Emanuel Steward and Angelo Dundee first crossed paths as competing trainers in 1981 when their respective fighters, Thomas Hearns and Sugar Ray Leonard, fought for the highly anticipated unified welterweight title.
Leonard rallied to score a 14th-round knockout win in a bout that introduced a golden age for the welterweight and middleweight divisions.
Already established as one of the sport’s top trainers, Dundee continued to guide Leonard’s career through the next eight years and later trained George Foreman to his historic heavyweight-title win in 1994.
Despite Hearns’ loss against Leonard, Steward would become one of the most successful and requested trainers of the next three decades.
In fact, Steward guided the sport’s two recent heavyweight champions who dominated their eras — Lennox Lewis and Wladimir Klitschko.
Sadly, boxing has lost the Hall of Fame trainers within the 2012 calendar. Nearly 10 months after Dundee died of a heart attack at age 90, Steward died last Thursday following a brief illness. Steward was 68.
The deaths of Dundee and now Steward leave boxing with a monumental void which could take years to fill.
For all their accomplishments with fighters, Steward and Dundee were two of the sport’s remaining goodwill ambassadors. A genuine smile and handshake, often followed by conversation, defined Steward’s and Dundee’s people-relating skills.
“He was an important part of our boxing community,” Oscar De La Hoya, six-division world champion, said of Steward. Steward trained De La Hoya in 1997.
“I learned a lot from him during our professional relationship, and I will be forever grateful for his help during that time.”
Steward also earned favorable reviews for his exemplary work as a fight analyst on HBO since 2001. Whenever he took a break from his training responsibilities, Steward was at ringside alongside HBO colleagues Jim Lampley, Larry Merchant, Max Kellerman and Harold Lederman describing many of the network’s top fights of the past 10 years.
“For more than a decade, Manny was a respected colleague who taught us so much not only about the sweet science but also about friendship and loyalty,” Ken Hershman, president of HBO sports, said in a statement.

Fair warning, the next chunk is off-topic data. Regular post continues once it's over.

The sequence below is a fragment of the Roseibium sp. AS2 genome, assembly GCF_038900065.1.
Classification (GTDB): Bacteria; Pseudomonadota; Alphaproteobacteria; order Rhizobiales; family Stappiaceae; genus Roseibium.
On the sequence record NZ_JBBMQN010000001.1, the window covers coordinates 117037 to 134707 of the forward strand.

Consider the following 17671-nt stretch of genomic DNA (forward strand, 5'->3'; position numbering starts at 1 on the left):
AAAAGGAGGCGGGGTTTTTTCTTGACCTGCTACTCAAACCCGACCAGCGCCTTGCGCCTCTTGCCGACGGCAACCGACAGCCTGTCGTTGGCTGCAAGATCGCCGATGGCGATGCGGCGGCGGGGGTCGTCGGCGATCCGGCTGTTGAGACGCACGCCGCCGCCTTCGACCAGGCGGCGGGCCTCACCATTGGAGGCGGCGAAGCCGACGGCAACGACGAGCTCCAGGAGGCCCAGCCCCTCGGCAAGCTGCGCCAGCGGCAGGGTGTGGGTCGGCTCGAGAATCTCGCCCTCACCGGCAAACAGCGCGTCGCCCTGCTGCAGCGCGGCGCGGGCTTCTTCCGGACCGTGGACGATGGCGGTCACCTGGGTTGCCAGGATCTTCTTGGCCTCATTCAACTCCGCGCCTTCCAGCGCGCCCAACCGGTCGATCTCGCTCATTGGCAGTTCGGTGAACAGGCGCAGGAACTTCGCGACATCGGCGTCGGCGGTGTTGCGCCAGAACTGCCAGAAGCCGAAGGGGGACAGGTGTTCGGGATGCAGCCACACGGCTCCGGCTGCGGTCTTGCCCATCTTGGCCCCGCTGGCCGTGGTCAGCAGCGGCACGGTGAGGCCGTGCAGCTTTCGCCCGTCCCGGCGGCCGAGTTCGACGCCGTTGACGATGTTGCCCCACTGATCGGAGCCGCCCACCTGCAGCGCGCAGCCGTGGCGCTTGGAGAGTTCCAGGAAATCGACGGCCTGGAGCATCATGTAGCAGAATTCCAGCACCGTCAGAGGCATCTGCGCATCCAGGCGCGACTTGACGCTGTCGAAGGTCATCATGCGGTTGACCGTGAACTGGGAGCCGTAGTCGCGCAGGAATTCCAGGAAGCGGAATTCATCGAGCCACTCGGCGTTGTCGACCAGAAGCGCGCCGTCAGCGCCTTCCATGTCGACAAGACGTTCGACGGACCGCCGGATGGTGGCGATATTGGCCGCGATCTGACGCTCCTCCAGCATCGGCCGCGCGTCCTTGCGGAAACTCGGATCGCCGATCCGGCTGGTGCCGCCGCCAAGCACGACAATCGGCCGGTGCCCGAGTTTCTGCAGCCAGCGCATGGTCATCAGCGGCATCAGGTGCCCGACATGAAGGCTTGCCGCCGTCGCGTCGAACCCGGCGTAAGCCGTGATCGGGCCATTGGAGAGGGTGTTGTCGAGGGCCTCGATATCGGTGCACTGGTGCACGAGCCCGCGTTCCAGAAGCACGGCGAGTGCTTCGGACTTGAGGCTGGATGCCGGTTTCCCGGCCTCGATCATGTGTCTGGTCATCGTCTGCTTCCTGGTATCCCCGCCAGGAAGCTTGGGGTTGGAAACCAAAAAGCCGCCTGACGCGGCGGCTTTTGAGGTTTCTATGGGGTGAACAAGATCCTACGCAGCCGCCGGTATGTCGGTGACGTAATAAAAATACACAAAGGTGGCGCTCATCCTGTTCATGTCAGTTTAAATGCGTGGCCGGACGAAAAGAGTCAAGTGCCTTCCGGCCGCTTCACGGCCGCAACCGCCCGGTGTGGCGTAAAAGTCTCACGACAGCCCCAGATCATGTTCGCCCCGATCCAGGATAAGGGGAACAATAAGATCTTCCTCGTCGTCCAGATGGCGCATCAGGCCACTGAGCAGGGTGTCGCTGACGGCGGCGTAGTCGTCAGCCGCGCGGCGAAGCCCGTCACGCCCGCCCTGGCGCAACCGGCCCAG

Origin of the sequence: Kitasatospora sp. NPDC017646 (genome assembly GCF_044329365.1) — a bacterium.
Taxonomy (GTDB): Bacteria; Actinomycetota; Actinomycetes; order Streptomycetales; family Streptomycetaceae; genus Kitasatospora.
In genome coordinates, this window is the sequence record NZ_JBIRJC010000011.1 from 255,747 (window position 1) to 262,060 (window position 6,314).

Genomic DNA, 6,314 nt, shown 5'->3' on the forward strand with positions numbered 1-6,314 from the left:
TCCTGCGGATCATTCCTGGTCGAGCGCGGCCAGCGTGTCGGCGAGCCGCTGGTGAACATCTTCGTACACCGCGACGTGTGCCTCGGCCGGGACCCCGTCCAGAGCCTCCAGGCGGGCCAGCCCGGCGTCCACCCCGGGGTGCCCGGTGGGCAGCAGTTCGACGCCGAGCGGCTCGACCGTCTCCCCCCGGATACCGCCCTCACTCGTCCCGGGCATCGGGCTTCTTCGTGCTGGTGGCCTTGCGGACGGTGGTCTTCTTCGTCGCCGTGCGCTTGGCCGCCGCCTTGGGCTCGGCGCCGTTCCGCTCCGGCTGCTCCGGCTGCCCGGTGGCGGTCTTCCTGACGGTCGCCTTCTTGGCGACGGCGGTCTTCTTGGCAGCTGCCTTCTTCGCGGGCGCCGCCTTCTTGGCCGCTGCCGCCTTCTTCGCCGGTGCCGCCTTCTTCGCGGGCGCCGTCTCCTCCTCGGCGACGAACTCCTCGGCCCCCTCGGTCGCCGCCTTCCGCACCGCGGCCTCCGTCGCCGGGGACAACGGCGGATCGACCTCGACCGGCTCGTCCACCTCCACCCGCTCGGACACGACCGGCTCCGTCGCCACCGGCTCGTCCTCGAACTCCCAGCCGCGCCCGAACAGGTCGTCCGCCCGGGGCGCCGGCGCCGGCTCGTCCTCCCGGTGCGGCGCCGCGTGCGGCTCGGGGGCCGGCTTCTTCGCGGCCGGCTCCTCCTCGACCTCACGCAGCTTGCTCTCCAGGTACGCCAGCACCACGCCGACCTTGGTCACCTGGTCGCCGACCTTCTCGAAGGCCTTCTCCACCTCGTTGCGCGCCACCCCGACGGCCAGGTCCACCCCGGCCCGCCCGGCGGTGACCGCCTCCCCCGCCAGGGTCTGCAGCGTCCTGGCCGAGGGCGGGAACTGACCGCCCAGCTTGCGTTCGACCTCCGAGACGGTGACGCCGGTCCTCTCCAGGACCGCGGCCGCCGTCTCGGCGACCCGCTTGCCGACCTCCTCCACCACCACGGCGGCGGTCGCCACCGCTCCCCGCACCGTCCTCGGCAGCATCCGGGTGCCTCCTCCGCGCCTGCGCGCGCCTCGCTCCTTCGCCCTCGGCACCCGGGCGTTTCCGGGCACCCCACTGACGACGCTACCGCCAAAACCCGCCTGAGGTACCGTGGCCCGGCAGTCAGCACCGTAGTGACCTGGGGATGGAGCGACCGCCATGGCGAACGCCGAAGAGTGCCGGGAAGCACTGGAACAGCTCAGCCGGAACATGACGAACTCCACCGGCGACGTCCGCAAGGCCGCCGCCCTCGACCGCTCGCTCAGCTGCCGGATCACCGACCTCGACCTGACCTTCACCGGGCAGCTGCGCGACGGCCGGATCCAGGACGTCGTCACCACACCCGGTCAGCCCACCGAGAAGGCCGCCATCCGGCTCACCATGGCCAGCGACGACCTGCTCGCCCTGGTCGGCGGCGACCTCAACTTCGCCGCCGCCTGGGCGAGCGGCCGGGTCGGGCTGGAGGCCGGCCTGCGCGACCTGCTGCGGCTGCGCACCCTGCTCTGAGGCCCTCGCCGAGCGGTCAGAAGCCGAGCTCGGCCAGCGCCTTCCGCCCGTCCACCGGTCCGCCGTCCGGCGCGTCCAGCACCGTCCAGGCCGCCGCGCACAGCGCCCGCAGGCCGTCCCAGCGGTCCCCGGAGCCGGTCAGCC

“His energy, enthusiasm and bright smile were a constant presence. Ten bells do not seem enough to mourn his passing. His contributions to the sport and to HBO will never be forgotten.”
Like Dundee’s death Feb. 1, Steward’s passing had a touching effect outside of the United States.
Klitschko, a Ukraine native and part-time Hollywood resident, was at a career crossroads when Steward became his trainer eight years ago. Although Klitschko already had enjoyed a title reign, his knockout loss against Corrie Sanders raised questions about Klitschko’s durability as a significant heavyweight.
Under Steward’s guidance, Klitschko overcame the loss against Sanders and now has successfully followed Lewis as the top heavyweight of his generation.
Moreover, Klitschko is deeply affected by Steward’s death.
“It is not often that a person in any line of work gets a chance to work with a legend. Well, I was privileged enough to work with one for almost a decade,” Klitschko said in a statement.
“I will miss our time together — the long talks about boxing, the world, and life itself. Most of all, I will miss our friendship.”
Steward’s failing health prevented him from preparing Klitschko for his 13th title defense against Mariusz Wach on Nov. 10 in Germany.
“My team and I will carry on with the goals we had set while Emanuel was with us, because that is exactly what Emanuel would have wanted,” Klitschko said. “I know he will be with us in spirit along the way and we will accomplish these goals in his honor.”
Funeral services for Steward will be Nov. 13 at the Greater Grace Temple in Detroit.